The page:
— Rangers Bantz (@RangersBanter17) September 9, 2019
Rangers are Scotland’s premier club, with the biggest fanbase, and supporters should be endeavouring to cheer on the nation as it stumbles through over 20 years of tournament sadness.
Away from patriotic allegiances, what’s bad for the national team is also bad for Scottish football as a whole.
So where has this stinging bitterness come from?
After the events of 2012 Rangers have had three players near the national team.
Goalkeeper Allan McGregor – a hero for Scotland on plenty of occasion (but also infamously a villain once too) – has since retired from the national side.
Differently from Wallace and Jack, there was little conjecture over McGregor’s ability to perform in the Scotland shirt.
For many, there seems to be a great deal more hysteria when a Rangers-linked player flounders in the dark blue of Scotland.
Some have used the recent scapegoating of outspoken bluenose Oliver McBurnie as an example.
Many also felt that former Scotland boss, Alex McLeish, was unfairly hounded by members of the Tartan Army and the press because of his association with Rangers, particularly during the times of financial mismanagement at Ibrox.
In fairness to the Scotland support, he was never the man Scotland fans wanted as manager. He was on to plums the moment he walked through the door.
But isn’t it ironic that McLeish’s albeit stumbling achievements in the UEFA Nations League now stand as Scotland’s only chance to qualify for Euro 2020?
Without wading through the politicisation of the Scotland fanbase too much, there’s a clear and obvious clash between those voices emboldened by the independence referendum and traditionally unionist ones in the Rangers support.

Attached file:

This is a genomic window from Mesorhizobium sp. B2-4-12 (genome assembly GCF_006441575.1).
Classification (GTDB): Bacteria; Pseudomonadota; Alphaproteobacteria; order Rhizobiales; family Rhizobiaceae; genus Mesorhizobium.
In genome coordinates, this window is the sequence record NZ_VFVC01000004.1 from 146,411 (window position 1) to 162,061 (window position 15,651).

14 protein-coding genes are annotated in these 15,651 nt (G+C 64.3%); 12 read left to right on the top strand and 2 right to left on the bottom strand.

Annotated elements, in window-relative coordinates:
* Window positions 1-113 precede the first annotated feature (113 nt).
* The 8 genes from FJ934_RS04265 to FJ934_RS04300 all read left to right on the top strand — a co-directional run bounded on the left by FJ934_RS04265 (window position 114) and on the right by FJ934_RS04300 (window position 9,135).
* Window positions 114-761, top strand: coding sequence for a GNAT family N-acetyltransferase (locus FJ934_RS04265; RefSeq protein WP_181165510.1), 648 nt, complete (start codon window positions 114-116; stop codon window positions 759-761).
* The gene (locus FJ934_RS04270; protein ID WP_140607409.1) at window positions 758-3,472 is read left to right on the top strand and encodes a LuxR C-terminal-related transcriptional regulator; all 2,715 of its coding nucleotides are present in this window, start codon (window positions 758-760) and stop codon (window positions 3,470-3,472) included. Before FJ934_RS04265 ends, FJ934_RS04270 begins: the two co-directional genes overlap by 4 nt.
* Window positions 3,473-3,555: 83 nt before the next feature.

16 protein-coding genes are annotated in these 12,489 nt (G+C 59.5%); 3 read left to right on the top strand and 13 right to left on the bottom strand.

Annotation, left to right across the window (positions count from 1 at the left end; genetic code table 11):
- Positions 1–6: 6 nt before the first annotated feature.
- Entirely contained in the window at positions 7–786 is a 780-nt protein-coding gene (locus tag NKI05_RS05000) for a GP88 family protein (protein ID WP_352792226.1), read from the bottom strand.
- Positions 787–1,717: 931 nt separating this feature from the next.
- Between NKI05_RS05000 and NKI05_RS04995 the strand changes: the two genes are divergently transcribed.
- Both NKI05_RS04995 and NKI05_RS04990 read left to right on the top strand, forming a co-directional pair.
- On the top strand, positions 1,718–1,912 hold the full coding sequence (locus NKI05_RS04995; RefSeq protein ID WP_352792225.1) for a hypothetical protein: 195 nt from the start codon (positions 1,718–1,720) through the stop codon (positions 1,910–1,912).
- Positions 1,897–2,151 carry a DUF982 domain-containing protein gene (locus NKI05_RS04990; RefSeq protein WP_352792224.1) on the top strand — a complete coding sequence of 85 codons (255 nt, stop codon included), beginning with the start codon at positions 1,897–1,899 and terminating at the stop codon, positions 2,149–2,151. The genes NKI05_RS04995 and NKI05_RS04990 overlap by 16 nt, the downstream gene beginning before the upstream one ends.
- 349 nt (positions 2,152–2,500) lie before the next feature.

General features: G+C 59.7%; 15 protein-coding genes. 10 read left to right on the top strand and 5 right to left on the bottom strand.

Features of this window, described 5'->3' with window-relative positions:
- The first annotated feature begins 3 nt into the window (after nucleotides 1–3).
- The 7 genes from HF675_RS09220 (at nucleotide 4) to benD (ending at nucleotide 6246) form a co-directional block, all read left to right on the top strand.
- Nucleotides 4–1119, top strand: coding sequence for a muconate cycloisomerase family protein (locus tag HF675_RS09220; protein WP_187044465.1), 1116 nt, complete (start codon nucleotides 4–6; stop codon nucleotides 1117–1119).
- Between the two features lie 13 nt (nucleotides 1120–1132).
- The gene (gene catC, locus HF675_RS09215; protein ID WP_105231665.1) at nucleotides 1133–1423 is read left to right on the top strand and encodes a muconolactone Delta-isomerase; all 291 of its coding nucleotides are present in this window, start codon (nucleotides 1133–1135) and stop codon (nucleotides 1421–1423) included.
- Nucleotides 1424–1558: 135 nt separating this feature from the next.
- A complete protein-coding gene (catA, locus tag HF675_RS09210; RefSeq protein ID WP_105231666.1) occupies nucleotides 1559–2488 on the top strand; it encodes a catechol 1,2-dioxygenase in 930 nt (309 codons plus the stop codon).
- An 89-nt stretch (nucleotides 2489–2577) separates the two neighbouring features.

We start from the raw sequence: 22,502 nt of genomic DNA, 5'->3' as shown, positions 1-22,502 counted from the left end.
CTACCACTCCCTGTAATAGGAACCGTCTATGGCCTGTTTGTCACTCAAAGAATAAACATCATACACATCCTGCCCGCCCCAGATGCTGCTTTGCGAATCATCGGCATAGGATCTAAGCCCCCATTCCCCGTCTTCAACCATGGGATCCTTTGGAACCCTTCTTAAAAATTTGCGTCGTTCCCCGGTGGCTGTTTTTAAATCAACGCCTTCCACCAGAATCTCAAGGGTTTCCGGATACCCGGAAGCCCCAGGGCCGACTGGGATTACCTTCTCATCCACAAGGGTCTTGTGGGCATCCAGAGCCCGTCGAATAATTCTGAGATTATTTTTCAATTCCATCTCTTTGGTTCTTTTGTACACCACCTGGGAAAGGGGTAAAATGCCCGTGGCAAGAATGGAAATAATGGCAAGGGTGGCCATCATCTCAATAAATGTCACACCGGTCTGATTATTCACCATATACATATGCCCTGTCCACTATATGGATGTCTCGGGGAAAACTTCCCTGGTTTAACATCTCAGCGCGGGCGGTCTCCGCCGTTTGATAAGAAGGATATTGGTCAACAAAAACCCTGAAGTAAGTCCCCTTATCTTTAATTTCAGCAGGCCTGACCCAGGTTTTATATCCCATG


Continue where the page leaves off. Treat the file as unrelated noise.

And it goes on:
Many Rangers fans don’t feel welcome.
It’s easy to call this one-sided too, but it isn’t. Rangers fans share a level of responsibility for the ongoing ill-feeling.
There’s often roaring schadenfreude in defeat from some quarters and even if there was some kind of olive branch, many members of the support wouldn’t take it.
It’s a position some have no interest in resolving.
I’d also be a liar if I haven’t heard some voices bark about cheering Celtic players in navy blue. A tad hypocritical given the outpouring of condemnation towards the booing of Rangers players.
But, and this is the most important thing here, everybody in Scottish football suffers as a result.
How a side in Northern Ireland – at closer quarters with just as if not more tense cultural and political differences than the Scotland side – can achieve at international level whilst Scotland can’t is incredible.
There’s always talk of a lack of quality, a lack of ability and lack of investment when it comes to Scotland’s failures.
But if you compare the Northern Irish and Scottish squads, and the followings, then you can clearly see that it isn’t a lack of quality that’s the main problem, it’s a lack of togetherness, solidarity and ambition.
Having all that isn’t everything – but as our close-knit neighbours to the West have shown – it certainly goes a long way.